Syria: Russian Black Sea Fleet tug ‘Prof. Nikolay Muru’ has left Tartus harbor heading for Latakia. Likely participating in a search & rescue mission for the downed Russian Il-20 aircraft. pic.twitter.com/NWt8G5eZLT
— Hans de Vreij (@hdevreij) September 18, 2018
This is the fifth Russian aircraft reported lost in operations near Syria in 2018. A total of 58 personnel have been lost in Russian aircraft over Syria so far this year.
Dealing with the aircraft, this is how The Aviationist’s Editor David Cenciotti described the Il-20 when it first appeared in the Syrian theater of operations in 2015:
The Il-20 is an ELINT (Electronic Intelligence) platform: it is equipped with a wide array of antennas, IR (Infrared) and Optical sensors, a SLAR (Side-Looking Airborne Radar) and satellite communication equipment for real-time data sharing, the aircraft is Russian Air Force’s premiere spyplane.
Russian Il-20s regularly perform long-range reconnaissance missions in the Baltic region, flying in international airspace with its transponder turned off; a standard practice for almost all ISR (Intelligence Surveillance Reconnaissance) aircraft. However, at least twice in the last couple of years Russian Coot spyplanes flying close to civilian airports or congested airways were involved in “air proximity” incidents: in March 2014, a SAS Boeing 737 with 132 people almost collided with an Il-20 Coot, about 50 miles to the southwest of Malmö, Sweden; in December 2014, a Canadair CRJ-200 from Cimber Airlines was involved in a near collision with an Il-20 halfway between Ystad, Sweden and Sassnitz, Germany.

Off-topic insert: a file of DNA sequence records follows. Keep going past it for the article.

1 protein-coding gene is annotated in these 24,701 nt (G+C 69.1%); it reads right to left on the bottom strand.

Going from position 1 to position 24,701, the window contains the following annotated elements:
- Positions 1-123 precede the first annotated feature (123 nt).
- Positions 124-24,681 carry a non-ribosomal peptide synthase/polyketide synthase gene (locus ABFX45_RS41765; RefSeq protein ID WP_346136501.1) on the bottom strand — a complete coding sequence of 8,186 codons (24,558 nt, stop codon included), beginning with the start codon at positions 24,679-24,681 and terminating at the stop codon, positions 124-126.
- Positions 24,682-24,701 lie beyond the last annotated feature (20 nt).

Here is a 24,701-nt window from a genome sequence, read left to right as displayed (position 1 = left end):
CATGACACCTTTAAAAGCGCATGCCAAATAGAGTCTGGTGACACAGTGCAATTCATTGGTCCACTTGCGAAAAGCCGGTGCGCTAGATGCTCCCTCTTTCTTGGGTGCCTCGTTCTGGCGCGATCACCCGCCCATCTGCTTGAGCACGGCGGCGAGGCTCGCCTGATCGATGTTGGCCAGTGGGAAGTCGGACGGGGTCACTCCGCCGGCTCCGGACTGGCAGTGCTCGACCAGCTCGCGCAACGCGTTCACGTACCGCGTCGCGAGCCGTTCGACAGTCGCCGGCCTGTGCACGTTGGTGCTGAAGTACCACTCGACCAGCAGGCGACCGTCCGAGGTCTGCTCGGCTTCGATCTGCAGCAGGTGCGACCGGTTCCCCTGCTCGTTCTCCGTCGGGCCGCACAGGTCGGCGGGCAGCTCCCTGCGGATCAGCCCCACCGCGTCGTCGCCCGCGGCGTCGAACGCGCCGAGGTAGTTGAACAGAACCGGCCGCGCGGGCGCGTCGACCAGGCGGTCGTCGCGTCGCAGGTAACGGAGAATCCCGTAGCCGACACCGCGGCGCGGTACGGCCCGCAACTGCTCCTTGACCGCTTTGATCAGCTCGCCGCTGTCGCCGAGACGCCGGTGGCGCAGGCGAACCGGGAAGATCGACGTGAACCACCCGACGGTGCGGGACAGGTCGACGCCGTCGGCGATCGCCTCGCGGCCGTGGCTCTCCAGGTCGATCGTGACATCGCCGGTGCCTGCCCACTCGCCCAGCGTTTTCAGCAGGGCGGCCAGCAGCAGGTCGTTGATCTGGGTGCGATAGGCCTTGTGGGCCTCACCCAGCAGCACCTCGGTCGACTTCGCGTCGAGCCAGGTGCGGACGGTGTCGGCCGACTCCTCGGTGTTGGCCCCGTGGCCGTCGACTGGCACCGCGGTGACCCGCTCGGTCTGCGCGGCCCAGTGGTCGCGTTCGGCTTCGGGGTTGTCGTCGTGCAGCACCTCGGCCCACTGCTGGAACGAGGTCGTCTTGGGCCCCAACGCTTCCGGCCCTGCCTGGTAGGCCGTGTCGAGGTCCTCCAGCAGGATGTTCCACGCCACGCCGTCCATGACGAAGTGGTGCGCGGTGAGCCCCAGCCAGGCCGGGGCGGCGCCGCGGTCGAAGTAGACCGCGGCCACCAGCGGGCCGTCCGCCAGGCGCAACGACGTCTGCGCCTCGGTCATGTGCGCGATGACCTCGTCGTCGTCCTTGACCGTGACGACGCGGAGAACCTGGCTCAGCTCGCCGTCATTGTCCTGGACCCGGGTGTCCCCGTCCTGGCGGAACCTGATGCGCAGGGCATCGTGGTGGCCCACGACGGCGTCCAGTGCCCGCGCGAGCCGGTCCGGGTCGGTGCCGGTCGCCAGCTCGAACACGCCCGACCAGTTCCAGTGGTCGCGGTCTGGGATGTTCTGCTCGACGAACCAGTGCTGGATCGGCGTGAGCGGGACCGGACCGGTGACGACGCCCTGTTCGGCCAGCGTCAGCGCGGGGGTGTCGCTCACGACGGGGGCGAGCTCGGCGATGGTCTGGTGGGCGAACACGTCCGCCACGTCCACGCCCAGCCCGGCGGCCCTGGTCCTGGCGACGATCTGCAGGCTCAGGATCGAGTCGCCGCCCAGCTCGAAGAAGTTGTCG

In Syria, the aircraft will probably perform intelligence gathering missions, eavesdropping into IS militants communications, detecting their systems’ emissions to build an Electronic Order of Battle of ISIS in the region, and pinpointing their positions. And, as happened in northern Europe, unless their missions are coordinated, there is the risk of a close encounter with a US-led coalition aircraft involved in Operation Inherent Resolve.
Update Sept. 18, 09.00 GMT
According to the Russian MoD the Il-20M was shot down by Syrian S-200 battery after the Israeli Air Force F-16s used the spyplane as cover. It claims IAF jets dropped GBU-39 SDBs (Small Diameter Bombs) to attack their targets. The wreckage of the downed aircraft was reportedly located about 30 km west of Banias, Syria.
Update Sept. 18, 12.00 GMT
Here’s the official Israeli stance on the entire episode. According to the IDF spokesperson, the F-16s were already in Israeli airspace when the Il-20 was shot down, anyway, “Israel will share all the relevant information with the Russian Government to review the incident and to confirm the facts in this inquiry.”
4. The Syrian anti-air batteries fired indiscriminately and from what we understand, did not bother to ensure that no Russian planes were in the air.
— Israel Defense Forces (@IDFSpokesperson) September 18, 2018
Top image: FAF via Wiki